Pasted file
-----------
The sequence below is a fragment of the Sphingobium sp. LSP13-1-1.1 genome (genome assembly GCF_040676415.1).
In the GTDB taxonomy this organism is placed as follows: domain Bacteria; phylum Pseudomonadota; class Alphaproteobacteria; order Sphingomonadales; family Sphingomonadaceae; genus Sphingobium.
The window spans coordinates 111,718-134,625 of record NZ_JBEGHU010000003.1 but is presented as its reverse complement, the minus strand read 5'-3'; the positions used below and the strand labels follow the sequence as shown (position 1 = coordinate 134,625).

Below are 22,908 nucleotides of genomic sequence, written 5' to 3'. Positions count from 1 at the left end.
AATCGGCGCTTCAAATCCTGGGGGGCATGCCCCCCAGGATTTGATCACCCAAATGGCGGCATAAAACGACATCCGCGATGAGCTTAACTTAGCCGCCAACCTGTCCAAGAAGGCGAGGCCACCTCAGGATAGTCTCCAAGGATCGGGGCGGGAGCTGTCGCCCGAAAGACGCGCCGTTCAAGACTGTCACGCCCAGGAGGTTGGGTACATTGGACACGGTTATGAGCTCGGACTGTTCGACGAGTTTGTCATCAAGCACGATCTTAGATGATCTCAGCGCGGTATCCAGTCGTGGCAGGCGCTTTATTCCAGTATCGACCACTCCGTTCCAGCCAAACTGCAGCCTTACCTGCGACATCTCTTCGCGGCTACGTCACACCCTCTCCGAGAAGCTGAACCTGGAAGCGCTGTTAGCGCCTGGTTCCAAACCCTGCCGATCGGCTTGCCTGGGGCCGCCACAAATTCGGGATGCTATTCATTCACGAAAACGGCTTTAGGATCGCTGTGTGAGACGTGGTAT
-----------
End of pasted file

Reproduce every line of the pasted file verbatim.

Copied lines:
The sequence below is a fragment of the Sphingobium sp. LSP13-1-1.1 genome (genome assembly GCF_040676415.1).
In the GTDB taxonomy this organism is placed as follows: domain Bacteria; phylum Pseudomonadota; class Alphaproteobacteria; order Sphingomonadales; family Sphingomonadaceae; genus Sphingobium.
The window spans coordinates 111,718-134,625 of record NZ_JBEGHU010000003.1 but is presented as its reverse complement, the minus strand read 5'-3'; the positions used below and the strand labels follow the sequence as shown (position 1 = coordinate 134,625).

Below are 22,908 nucleotides of genomic sequence, written 5' to 3'. Positions count from 1 at the left end.
AATCGGCGCTTCAAATCCTGGGGGGCATGCCCCCCAGGATTTGATCACCCAAATGGCGGCATAAAACGACATCCGCGATGAGCTTAACTTAGCCGCCAACCTGTCCAAGAAGGCGAGGCCACCTCAGGATAGTCTCCAAGGATCGGGGCGGGAGCTGTCGCCCGAAAGACGCGCCGTTCAAGACTGTCACGCCCAGGAGGTTGGGTACATTGGACACGGTTATGAGCTCGGACTGTTCGACGAGTTTGTCATCAAGCACGATCTTAGATGATCTCAGCGCGGTATCCAGTCGTGGCAGGCGCTTTATTCCAGTATCGACCACTCCGTTCCAGCCAAACTGCAGCCTTACCTGCGACATCTCTTCGCGGCTACGTCACACCCTCTCCGAGAAGCTGAACCTGGAAGCGCTGTTAGCGCCTGGTTCCAAACCCTGCCGATCGGCTTGCCTGGGGCCGCCACAAATTCGGGATGCTATTCATTCACGAAAACGGCTTTAGGATCGCTGTGTGAGACGTGGTAT